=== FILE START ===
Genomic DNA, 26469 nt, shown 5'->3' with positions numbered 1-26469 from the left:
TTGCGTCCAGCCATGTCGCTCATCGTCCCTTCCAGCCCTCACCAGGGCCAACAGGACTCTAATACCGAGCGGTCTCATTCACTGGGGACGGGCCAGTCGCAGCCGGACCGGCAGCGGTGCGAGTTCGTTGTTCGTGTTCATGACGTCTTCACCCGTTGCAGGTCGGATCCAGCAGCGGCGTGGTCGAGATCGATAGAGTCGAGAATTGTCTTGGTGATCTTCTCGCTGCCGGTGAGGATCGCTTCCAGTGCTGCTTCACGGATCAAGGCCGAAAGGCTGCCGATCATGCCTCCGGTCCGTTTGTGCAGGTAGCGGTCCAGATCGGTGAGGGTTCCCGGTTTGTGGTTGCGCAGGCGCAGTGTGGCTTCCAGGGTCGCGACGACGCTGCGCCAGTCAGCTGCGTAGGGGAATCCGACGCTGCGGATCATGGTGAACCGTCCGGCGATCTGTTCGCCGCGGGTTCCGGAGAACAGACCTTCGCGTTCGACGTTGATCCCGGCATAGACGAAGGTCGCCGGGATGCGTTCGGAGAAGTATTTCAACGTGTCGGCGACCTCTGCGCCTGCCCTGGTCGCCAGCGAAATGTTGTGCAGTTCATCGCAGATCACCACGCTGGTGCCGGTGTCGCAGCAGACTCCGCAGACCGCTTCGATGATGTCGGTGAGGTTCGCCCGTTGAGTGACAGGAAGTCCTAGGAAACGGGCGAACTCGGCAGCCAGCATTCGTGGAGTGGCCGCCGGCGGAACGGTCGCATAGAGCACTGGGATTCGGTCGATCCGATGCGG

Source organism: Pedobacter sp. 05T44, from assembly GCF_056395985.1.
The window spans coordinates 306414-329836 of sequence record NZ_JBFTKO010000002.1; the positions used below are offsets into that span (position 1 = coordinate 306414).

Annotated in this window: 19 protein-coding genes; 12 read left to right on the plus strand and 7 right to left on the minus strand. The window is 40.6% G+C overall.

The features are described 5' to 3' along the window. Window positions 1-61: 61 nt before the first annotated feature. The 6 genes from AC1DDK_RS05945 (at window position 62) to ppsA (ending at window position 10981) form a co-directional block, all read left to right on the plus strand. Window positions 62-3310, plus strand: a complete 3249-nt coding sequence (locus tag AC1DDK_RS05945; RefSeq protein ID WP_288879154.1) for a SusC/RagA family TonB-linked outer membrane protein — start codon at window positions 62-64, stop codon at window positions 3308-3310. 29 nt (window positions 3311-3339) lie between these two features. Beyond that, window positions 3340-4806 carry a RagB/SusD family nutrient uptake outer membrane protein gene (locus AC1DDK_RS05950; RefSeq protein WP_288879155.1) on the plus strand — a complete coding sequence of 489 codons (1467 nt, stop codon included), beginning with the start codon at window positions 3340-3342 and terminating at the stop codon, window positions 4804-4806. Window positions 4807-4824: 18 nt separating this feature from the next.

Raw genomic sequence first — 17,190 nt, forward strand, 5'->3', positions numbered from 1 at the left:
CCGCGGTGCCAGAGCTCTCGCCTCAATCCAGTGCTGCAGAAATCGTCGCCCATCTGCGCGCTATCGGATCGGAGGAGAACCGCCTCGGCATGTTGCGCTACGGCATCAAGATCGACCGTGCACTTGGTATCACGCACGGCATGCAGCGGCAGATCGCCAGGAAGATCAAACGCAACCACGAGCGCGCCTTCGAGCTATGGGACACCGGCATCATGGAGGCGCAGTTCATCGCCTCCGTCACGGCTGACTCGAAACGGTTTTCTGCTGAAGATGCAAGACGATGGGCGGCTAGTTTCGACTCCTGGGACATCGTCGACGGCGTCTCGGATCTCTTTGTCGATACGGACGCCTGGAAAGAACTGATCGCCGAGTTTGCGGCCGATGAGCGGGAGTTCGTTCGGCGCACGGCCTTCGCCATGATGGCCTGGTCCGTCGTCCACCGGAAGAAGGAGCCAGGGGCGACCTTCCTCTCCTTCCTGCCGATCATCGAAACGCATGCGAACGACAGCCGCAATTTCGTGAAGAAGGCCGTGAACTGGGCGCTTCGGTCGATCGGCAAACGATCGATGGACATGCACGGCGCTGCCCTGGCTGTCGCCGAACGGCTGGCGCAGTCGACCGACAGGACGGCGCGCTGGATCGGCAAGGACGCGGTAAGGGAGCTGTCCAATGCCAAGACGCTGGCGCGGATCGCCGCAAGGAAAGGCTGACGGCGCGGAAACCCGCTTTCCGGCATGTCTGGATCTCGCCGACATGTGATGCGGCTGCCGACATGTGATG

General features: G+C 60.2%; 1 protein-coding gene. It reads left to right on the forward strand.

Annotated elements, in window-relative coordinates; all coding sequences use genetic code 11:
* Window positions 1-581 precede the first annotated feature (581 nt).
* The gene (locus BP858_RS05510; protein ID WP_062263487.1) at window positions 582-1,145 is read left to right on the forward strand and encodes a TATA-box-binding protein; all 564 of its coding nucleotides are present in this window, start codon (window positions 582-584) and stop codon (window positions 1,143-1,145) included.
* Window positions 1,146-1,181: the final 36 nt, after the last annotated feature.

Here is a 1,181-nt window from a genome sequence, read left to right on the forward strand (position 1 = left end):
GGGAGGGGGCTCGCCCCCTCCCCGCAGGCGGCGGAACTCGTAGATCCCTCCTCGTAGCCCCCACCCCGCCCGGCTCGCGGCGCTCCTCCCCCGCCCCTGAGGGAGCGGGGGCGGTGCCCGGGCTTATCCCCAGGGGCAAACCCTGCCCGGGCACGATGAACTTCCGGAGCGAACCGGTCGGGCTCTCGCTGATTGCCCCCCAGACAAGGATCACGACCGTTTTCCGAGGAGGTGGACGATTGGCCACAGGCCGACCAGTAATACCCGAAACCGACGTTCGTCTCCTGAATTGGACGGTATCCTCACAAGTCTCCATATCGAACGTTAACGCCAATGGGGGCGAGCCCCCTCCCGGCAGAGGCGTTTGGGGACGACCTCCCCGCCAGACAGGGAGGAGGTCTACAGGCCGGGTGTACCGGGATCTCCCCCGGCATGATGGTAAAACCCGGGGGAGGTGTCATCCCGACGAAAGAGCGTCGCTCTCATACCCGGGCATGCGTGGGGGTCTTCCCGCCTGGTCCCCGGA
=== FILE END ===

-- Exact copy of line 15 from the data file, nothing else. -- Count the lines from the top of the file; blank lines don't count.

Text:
GGGAGGGGGCTCGCCCCCTCCCCGCAGGCGGCGGAACTCGTAGATCCCTCCTCGTAGCCCCCACCCCGCCCGGCTCGCGGCGCTCCTCCCCCGCCCCTGAGGGAGCGGGGGCGGTGCCCGGGCTTATCCCCAGGGGCAAACCCTGCCCGGGCACGATGAACTTCCGGAGCGAACCGGTCGGGCTCTCGCTGATTGCCCCCCAGACAAGGATCACGACCGTTTTCCGAGGAGGTGGACGATTGGCCACAGGCCGACCAGTAATACCCGAAACCGACGTTCGTCTCCTGAATTGGACGGTATCCTCACAAGTCTCCATATCGAACGTTAACGCCAATGGGGGCGAGCCCCCTCCCGGCAGAGGCGTTTGGGGACGACCTCCCCGCCAGACAGGGAGGAGGTCTACAGGCCGGGTGTACCGGGATCTCCCCCGGCATGATGGTAAAACCCGGGGGAGGTGTCATCCCGACGAAAGAGCGTCGCTCTCATACCCGGGCATGCGTGGGGGTCTTCCCGCCTGGTCCCCGGA